One could be forgiven for tuning out the daily news coming out of Washington, DC, but there is substantive policy work currently happening in the consumer reporting ecosystem. The Fair Credit Reporting Act (FCRA) is facing the biggest set of reforms since the Fair and Accurate Credit Transactions (FACT) Act passed in 2003. As the voice of the consumer reporting industry for over 100 years, the Consumer Data Industry Association (CDIA) has a unique, comprehensive understanding of the wide-ranging impact these proposals can have on critical industry sectors of our national economy and on consumers.

The FCRA is the most pro-consumer data and privacy law in the country. It regulates the collection and use of data, giving consumers control over how their data are used and transparency into what data are collected. The House of Representatives is considering a reform bill to extensively amend the FCRA, including:

  • adding multiple new requirements to the FCRA dispute process;
  • giving credit repair companies new tools to challenge information on credit reports;
  • banning the use of credit reports in private employment decisions;
  • shortening the obsolescence period of information on reports from seven years to four; and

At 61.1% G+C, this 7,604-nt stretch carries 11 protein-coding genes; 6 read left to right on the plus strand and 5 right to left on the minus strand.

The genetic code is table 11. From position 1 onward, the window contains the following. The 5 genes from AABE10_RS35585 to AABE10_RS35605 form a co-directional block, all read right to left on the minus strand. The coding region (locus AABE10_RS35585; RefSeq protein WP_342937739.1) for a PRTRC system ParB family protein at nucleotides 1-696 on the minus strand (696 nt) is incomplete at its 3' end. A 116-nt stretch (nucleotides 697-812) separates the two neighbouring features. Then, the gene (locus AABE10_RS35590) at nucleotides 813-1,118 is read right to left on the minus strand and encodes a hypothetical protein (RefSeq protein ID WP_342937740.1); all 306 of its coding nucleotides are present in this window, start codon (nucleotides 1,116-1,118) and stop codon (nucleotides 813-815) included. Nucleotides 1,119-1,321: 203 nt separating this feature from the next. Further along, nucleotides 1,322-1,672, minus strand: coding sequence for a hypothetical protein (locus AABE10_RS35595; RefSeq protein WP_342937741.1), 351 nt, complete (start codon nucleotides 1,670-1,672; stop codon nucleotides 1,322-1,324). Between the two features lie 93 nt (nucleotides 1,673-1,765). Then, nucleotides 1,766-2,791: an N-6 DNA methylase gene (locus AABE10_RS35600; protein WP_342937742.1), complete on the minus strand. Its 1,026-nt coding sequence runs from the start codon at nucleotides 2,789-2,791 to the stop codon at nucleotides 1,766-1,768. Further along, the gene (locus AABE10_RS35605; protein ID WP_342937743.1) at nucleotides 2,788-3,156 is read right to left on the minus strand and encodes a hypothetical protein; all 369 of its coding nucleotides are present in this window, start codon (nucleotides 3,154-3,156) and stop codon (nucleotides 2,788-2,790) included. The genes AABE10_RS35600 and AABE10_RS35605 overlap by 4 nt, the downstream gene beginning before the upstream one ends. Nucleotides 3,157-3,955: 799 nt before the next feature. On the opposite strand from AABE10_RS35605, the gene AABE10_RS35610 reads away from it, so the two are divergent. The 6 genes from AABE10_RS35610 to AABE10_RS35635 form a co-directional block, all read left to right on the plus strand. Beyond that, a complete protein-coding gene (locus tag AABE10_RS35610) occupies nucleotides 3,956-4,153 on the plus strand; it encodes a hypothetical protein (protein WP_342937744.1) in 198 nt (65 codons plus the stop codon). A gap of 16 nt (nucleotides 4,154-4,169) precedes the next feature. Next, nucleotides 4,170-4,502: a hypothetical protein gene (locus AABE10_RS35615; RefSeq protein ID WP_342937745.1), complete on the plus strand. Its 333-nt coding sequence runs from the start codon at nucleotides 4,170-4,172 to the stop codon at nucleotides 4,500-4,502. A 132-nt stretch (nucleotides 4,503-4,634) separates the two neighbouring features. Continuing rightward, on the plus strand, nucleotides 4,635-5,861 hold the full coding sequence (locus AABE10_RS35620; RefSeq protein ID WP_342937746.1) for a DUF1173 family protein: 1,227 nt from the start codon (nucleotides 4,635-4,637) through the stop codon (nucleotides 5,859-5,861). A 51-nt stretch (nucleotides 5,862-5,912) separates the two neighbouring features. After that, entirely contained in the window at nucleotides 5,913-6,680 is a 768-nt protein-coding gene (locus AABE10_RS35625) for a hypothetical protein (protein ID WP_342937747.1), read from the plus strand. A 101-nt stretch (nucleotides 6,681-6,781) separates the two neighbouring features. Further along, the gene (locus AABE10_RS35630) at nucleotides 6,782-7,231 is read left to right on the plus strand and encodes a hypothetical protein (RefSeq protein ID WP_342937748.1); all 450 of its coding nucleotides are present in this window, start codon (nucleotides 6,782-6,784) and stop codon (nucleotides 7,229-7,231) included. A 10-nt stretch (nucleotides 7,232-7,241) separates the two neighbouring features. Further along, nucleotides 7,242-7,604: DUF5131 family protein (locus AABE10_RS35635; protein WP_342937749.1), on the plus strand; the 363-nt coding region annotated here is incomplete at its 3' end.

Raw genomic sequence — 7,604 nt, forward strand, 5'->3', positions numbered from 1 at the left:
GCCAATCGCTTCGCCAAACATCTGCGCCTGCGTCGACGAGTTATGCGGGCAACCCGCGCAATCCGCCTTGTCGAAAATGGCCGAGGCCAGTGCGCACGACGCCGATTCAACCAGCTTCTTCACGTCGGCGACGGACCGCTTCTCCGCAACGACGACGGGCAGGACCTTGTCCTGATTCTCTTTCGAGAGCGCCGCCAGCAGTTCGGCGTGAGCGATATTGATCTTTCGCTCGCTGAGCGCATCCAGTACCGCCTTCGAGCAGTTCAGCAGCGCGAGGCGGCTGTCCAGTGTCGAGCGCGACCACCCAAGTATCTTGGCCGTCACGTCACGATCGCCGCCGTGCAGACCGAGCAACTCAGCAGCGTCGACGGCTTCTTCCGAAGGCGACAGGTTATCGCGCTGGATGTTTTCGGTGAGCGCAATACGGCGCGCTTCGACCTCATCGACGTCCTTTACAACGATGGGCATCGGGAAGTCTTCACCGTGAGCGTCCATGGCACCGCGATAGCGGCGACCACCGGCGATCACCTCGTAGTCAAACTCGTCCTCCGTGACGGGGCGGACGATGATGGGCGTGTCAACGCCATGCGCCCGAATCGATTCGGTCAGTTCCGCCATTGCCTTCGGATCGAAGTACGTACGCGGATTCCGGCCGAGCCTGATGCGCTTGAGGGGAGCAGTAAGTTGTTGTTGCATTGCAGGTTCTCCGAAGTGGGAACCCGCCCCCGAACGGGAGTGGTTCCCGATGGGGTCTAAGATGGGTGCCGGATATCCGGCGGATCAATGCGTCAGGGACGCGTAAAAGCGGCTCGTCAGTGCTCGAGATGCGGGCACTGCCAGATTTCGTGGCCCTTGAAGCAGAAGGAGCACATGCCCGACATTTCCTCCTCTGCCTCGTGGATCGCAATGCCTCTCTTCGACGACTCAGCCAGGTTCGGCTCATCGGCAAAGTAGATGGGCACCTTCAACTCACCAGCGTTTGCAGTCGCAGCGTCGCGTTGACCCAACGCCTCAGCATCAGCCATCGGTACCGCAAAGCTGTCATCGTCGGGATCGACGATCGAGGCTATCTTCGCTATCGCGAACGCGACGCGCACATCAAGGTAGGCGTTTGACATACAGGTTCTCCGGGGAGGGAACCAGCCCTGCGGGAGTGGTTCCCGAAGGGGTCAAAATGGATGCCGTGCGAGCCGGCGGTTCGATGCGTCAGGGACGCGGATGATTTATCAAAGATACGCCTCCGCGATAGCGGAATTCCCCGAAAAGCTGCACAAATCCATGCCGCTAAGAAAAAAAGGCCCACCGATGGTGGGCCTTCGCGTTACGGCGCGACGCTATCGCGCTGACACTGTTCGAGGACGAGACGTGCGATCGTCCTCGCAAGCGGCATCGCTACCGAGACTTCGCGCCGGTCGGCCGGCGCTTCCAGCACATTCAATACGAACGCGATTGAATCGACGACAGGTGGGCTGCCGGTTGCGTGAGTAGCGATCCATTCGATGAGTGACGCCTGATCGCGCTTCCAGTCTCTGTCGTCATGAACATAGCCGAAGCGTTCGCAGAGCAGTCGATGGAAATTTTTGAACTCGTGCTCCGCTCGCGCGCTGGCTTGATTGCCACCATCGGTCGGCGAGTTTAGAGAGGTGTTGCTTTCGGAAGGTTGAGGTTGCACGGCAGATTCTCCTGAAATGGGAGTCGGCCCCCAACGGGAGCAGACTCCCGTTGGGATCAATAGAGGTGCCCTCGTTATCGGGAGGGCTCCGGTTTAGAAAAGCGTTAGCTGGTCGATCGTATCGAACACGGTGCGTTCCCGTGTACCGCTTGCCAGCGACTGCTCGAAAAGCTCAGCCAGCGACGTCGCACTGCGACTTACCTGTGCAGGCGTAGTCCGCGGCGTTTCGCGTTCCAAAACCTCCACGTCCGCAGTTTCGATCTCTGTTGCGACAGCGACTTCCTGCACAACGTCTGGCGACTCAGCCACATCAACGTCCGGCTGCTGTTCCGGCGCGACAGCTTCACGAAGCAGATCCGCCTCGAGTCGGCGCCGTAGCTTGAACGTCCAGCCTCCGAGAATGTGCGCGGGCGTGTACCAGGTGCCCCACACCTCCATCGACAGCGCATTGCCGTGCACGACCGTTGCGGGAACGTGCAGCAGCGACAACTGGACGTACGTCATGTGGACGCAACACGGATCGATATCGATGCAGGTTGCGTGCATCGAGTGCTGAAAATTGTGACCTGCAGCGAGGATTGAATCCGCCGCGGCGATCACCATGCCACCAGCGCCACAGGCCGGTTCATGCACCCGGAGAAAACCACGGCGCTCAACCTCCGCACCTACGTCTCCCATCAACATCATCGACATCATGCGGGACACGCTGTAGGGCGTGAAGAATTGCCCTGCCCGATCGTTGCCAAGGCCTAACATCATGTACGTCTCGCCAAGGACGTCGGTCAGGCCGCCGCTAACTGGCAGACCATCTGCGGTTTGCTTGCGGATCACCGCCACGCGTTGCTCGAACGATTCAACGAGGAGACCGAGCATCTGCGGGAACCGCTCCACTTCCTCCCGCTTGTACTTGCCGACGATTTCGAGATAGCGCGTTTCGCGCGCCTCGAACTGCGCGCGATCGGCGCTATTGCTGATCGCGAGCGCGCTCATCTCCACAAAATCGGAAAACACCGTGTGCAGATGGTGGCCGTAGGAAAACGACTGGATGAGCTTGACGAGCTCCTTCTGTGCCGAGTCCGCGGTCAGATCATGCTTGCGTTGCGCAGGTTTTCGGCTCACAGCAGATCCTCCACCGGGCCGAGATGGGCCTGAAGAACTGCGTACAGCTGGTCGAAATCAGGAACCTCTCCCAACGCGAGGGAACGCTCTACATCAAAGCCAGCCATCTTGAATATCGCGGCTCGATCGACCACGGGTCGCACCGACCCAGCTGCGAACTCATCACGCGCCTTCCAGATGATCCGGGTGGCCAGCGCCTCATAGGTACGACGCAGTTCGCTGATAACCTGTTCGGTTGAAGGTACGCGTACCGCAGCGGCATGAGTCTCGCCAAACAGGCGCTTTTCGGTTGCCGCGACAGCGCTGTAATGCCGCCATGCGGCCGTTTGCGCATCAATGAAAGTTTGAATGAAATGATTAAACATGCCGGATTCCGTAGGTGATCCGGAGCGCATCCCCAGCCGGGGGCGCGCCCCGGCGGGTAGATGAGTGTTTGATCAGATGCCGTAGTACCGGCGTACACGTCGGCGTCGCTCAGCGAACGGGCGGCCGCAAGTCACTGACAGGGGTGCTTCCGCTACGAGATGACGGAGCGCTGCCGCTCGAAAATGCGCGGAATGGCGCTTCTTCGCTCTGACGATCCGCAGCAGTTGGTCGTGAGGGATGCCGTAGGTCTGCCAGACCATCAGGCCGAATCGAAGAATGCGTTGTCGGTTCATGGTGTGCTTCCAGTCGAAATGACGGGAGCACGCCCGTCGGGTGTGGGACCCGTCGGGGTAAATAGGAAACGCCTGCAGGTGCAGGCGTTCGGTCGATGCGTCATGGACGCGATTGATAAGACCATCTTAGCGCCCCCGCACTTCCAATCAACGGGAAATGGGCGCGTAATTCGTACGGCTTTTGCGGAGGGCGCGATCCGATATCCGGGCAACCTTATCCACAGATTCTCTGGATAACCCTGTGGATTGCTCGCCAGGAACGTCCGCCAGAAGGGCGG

• reducing the amount of time bankruptcies can stay on a record from 10 years to seven.

Congress is also looking at proposals to either prohibit the furnishing of negative data of furloughed workers, or prohibit the reporting of negative data of workers impacted by a federal government shutdown. The Senate meanwhile has asked industry to answer a series of questions on data privacy, protection and collection.

New legislation would build on a productive decade of action to improve consumer protections in the consumer reporting system. The Consumer Financial Protection Bureau (CFPB) now oversees all participants in the consumer reporting system, including the data security practices at nationwide CRAs. Also, new rules have improved accuracy and the dispute process has become much more consumer friendly. Consumers today have more control over their credit file than ever before.

The CDIA supports the responsible use of consumer data to help consumers achieve their financial goals, and to help businesses, governments and volunteer organizations avoid fraud and manage risk. Banks and other data furnishers accurately provide information to CRAs, that compile the information and make it available for other banks and other users of data to make smart decisions. This process ensures fair and safe transactions for consumers, facilitates competition, and expands consumers’ access to financial and other products suited to their unique needs.

As stated in our response letter to the Senate Committee, we believe “[T]oday’s consumer reporting system is structured well to serve the entire ecosystem, especially consumers.” Consumers benefit from this system through pricing that is suited to their particular needs, and the economy benefits because lenders and others can depend on reliable information to decide whether and how to make a loan. The CDIA will continue working to maintain the benefits of the consumer reporting system in Washington and across the country.